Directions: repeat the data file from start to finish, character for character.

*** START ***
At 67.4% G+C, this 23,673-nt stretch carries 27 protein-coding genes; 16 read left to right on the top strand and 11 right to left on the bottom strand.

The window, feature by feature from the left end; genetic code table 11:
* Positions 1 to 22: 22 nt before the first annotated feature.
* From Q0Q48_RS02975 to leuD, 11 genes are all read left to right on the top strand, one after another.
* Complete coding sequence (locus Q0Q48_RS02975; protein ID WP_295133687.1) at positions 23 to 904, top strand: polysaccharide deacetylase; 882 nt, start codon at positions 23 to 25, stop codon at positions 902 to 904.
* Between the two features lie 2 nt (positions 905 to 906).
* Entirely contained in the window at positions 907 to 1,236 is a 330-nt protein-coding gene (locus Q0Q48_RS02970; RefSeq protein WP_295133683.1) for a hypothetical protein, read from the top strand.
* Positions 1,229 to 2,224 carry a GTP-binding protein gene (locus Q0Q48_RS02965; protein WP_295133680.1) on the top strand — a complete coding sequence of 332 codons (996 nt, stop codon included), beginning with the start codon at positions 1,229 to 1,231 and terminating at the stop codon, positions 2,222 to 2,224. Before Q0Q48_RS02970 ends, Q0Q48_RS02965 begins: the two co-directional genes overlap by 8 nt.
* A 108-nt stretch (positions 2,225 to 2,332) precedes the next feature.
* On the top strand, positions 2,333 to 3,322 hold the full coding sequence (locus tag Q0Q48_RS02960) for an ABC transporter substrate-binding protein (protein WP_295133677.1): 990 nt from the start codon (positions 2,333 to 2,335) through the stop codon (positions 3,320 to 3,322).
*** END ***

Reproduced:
At 67.4% G+C, this 23,673-nt stretch carries 27 protein-coding genes; 16 read left to right on the top strand and 11 right to left on the bottom strand.

The window, feature by feature from the left end; genetic code table 11:
* Positions 1 to 22: 22 nt before the first annotated feature.
* From Q0Q48_RS02975 to leuD, 11 genes are all read left to right on the top strand, one after another.
* Complete coding sequence (locus Q0Q48_RS02975; protein ID WP_295133687.1) at positions 23 to 904, top strand: polysaccharide deacetylase; 882 nt, start codon at positions 23 to 25, stop codon at positions 902 to 904.
* Between the two features lie 2 nt (positions 905 to 906).
* Entirely contained in the window at positions 907 to 1,236 is a 330-nt protein-coding gene (locus Q0Q48_RS02970; RefSeq protein WP_295133683.1) for a hypothetical protein, read from the top strand.
* Positions 1,229 to 2,224 carry a GTP-binding protein gene (locus Q0Q48_RS02965; protein WP_295133680.1) on the top strand — a complete coding sequence of 332 codons (996 nt, stop codon included), beginning with the start codon at positions 1,229 to 1,231 and terminating at the stop codon, positions 2,222 to 2,224. Before Q0Q48_RS02970 ends, Q0Q48_RS02965 begins: the two co-directional genes overlap by 8 nt.
* A 108-nt stretch (positions 2,225 to 2,332) precedes the next feature.
* On the top strand, positions 2,333 to 3,322 hold the full coding sequence (locus tag Q0Q48_RS02960) for an ABC transporter substrate-binding protein (protein WP_295133677.1): 990 nt from the start codon (positions 2,333 to 2,335) through the stop codon (positions 3,320 to 3,322).